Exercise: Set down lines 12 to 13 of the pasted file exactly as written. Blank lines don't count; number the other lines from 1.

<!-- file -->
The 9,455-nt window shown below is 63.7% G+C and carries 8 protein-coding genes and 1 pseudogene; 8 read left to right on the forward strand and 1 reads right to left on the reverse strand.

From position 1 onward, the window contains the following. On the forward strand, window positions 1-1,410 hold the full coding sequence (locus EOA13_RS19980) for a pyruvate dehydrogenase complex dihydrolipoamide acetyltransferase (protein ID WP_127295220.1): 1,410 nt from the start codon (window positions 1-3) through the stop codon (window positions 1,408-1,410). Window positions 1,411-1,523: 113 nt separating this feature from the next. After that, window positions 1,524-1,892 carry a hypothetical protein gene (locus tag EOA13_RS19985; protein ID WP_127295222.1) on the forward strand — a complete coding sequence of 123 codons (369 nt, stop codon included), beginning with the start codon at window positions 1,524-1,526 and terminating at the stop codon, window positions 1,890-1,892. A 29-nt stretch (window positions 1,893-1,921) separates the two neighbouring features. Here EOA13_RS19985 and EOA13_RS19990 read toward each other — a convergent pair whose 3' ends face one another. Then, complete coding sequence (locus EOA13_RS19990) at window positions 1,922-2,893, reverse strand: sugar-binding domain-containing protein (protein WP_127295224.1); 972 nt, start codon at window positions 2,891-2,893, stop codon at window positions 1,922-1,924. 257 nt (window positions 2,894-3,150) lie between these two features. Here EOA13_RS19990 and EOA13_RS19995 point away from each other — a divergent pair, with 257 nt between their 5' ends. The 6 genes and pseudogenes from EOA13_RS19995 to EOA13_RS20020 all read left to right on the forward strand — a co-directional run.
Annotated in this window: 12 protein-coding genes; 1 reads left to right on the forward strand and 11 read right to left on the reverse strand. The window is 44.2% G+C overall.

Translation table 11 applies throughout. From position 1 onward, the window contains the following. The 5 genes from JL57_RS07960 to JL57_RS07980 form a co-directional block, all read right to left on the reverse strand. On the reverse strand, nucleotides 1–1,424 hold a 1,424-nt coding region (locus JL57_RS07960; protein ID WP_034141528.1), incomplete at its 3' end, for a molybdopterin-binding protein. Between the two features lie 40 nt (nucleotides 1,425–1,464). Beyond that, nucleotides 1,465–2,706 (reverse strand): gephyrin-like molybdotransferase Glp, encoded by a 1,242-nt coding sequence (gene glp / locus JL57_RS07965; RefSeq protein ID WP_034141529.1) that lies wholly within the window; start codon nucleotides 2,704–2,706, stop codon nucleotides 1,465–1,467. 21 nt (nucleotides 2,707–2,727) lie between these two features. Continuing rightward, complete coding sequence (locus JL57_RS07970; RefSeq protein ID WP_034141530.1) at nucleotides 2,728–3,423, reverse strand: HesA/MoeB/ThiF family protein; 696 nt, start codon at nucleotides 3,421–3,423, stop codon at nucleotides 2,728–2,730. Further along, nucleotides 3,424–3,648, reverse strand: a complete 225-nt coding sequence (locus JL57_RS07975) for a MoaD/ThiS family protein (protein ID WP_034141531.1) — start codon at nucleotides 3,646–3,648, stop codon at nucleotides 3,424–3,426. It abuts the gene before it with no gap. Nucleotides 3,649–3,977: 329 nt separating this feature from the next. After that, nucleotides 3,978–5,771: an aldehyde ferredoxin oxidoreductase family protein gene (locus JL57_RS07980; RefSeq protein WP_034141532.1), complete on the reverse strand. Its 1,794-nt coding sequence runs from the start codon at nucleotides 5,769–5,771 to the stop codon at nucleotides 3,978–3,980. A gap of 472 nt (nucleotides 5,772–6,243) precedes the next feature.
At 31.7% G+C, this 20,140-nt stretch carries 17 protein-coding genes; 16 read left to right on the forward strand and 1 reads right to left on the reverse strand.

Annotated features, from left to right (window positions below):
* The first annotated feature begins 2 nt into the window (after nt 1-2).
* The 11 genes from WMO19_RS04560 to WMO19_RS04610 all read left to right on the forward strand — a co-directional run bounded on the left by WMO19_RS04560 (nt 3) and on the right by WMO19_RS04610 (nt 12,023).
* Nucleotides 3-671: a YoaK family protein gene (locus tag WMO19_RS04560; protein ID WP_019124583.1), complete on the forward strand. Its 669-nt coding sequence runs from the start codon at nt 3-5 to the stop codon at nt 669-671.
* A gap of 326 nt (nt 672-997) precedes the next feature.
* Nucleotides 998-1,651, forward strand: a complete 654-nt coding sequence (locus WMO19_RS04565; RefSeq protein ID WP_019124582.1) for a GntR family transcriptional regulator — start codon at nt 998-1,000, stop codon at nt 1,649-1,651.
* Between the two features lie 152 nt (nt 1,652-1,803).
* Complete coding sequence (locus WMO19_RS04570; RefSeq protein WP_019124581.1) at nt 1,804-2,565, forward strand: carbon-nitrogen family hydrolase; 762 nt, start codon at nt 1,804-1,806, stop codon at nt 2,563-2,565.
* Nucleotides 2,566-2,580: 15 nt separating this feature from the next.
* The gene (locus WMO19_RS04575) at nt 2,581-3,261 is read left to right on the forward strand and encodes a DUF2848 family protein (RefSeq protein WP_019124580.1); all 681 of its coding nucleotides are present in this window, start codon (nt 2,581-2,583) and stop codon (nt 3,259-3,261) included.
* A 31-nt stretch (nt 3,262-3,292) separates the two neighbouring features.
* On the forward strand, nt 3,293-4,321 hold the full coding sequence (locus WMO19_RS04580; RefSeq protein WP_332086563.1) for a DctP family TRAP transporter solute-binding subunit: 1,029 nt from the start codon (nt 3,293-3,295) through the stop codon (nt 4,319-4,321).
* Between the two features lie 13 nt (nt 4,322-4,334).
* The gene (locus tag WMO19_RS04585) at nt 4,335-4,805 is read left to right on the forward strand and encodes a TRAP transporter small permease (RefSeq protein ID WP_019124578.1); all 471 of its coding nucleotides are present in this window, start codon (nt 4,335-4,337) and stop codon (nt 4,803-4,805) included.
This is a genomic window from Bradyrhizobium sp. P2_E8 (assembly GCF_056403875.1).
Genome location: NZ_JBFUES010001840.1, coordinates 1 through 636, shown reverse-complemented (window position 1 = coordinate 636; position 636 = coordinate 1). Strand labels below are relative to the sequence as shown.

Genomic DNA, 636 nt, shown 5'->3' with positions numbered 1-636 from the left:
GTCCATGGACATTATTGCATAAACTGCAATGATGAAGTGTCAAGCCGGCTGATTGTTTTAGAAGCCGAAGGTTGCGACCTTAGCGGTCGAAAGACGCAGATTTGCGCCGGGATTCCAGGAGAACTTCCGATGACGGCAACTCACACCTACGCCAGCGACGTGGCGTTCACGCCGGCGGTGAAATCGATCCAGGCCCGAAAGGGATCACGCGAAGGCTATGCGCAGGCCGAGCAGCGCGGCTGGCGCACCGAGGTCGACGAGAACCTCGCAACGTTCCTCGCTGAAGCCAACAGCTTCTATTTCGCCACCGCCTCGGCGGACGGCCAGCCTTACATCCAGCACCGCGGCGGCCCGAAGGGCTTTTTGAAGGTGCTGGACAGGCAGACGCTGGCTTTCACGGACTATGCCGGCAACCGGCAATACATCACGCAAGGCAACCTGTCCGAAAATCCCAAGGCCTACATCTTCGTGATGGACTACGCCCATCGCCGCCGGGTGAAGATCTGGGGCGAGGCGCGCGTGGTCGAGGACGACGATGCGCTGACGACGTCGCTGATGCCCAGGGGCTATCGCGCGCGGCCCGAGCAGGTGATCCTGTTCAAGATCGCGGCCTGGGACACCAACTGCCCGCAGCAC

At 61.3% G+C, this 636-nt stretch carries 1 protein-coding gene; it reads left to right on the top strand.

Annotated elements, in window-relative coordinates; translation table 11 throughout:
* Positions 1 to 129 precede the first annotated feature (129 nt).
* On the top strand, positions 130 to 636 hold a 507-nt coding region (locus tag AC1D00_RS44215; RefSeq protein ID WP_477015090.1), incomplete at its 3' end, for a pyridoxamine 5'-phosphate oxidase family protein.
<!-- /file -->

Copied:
* Between the two features lie 152 nt (nt 1,652-1,803).
* Complete coding sequence (locus WMO19_RS04570; RefSeq protein WP_019124581.1) at nt 1,804-2,565, forward strand: carbon-nitrogen family hydrolase; 762 nt, start codon at nt 1,804-1,806, stop codon at nt 2,563-2,565.